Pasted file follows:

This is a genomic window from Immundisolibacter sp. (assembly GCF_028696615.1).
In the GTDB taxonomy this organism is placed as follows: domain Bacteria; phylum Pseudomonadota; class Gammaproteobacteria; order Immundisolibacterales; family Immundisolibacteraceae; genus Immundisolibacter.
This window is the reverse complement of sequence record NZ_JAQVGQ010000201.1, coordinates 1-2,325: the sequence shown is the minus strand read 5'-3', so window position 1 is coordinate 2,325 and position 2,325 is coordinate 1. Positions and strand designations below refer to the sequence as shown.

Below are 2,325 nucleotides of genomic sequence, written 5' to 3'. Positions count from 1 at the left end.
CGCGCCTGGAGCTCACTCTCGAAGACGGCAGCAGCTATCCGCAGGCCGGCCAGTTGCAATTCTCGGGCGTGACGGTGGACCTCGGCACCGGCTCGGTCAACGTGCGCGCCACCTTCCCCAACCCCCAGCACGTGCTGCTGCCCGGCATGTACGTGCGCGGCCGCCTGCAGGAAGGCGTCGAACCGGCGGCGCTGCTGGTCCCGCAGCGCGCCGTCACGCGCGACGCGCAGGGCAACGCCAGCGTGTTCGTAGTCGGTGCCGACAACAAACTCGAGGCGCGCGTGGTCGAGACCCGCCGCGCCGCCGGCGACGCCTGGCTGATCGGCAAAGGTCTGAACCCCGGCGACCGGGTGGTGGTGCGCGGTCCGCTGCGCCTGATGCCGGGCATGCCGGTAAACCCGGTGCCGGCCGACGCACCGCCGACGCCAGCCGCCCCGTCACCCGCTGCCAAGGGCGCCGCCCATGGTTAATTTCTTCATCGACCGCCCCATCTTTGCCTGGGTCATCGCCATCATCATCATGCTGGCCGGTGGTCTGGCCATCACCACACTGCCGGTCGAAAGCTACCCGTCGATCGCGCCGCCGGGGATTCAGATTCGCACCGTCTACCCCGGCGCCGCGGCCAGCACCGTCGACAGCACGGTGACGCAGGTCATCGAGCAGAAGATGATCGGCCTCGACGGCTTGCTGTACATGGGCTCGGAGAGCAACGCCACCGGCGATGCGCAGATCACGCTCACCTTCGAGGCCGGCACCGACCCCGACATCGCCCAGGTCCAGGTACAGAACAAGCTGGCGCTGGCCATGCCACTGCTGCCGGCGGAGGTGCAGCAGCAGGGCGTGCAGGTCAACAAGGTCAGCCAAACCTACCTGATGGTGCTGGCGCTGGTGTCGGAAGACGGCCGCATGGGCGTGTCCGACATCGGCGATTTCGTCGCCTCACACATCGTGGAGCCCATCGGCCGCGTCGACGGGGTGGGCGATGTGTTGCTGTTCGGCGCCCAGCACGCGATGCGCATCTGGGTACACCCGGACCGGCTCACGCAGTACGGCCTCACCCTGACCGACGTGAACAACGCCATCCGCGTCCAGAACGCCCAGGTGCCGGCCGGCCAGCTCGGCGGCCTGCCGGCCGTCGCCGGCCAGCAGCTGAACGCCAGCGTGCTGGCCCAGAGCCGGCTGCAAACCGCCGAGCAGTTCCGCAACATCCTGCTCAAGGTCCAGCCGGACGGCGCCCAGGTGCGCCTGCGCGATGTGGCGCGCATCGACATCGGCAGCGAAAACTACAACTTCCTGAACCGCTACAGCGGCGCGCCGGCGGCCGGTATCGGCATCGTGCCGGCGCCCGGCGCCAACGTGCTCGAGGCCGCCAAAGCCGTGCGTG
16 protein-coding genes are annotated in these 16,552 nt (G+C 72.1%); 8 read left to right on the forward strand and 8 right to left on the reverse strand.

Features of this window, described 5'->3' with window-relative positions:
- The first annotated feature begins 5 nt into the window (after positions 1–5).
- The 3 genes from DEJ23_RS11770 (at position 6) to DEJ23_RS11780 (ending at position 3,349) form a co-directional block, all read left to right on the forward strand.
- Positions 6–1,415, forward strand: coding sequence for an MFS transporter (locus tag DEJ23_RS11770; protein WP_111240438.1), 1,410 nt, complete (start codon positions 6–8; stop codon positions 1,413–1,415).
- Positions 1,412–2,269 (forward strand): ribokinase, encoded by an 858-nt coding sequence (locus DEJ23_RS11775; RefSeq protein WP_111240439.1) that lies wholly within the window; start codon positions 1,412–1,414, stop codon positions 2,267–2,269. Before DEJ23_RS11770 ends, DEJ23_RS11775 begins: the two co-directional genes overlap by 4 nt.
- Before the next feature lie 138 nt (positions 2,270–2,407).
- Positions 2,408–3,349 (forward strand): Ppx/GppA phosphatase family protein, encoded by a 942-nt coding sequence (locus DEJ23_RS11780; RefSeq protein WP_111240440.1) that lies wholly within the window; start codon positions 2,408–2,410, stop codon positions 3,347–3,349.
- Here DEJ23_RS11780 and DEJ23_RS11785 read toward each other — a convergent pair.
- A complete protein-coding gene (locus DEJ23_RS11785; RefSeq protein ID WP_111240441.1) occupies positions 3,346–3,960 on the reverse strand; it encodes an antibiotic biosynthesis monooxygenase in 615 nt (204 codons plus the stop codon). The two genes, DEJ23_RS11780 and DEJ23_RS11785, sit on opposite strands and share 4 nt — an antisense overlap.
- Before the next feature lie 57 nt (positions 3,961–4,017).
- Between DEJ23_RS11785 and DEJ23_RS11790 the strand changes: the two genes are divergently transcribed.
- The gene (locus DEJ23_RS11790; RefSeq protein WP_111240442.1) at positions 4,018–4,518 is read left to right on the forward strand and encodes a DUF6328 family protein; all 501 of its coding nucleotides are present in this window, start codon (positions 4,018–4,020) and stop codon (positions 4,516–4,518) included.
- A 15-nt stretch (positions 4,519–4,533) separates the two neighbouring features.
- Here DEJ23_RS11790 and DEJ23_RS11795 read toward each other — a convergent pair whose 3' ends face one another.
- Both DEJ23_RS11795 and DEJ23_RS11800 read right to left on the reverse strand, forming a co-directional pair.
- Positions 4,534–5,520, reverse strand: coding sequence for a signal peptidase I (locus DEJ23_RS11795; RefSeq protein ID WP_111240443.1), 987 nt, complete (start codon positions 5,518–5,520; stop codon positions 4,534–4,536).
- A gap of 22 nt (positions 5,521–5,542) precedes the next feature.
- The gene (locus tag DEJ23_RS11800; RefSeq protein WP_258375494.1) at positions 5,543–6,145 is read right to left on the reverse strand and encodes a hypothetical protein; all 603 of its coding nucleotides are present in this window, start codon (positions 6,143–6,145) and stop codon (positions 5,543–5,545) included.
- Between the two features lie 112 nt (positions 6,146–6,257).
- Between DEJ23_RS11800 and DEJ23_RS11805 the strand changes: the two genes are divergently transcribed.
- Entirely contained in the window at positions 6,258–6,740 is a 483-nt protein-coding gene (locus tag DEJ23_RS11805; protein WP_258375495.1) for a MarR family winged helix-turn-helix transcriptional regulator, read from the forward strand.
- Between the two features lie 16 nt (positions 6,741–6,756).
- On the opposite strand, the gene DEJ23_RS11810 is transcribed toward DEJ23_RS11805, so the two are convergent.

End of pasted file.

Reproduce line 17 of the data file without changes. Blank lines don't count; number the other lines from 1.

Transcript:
- Between DEJ23_RS11785 and DEJ23_RS11790 the strand changes: the two genes are divergently transcribed.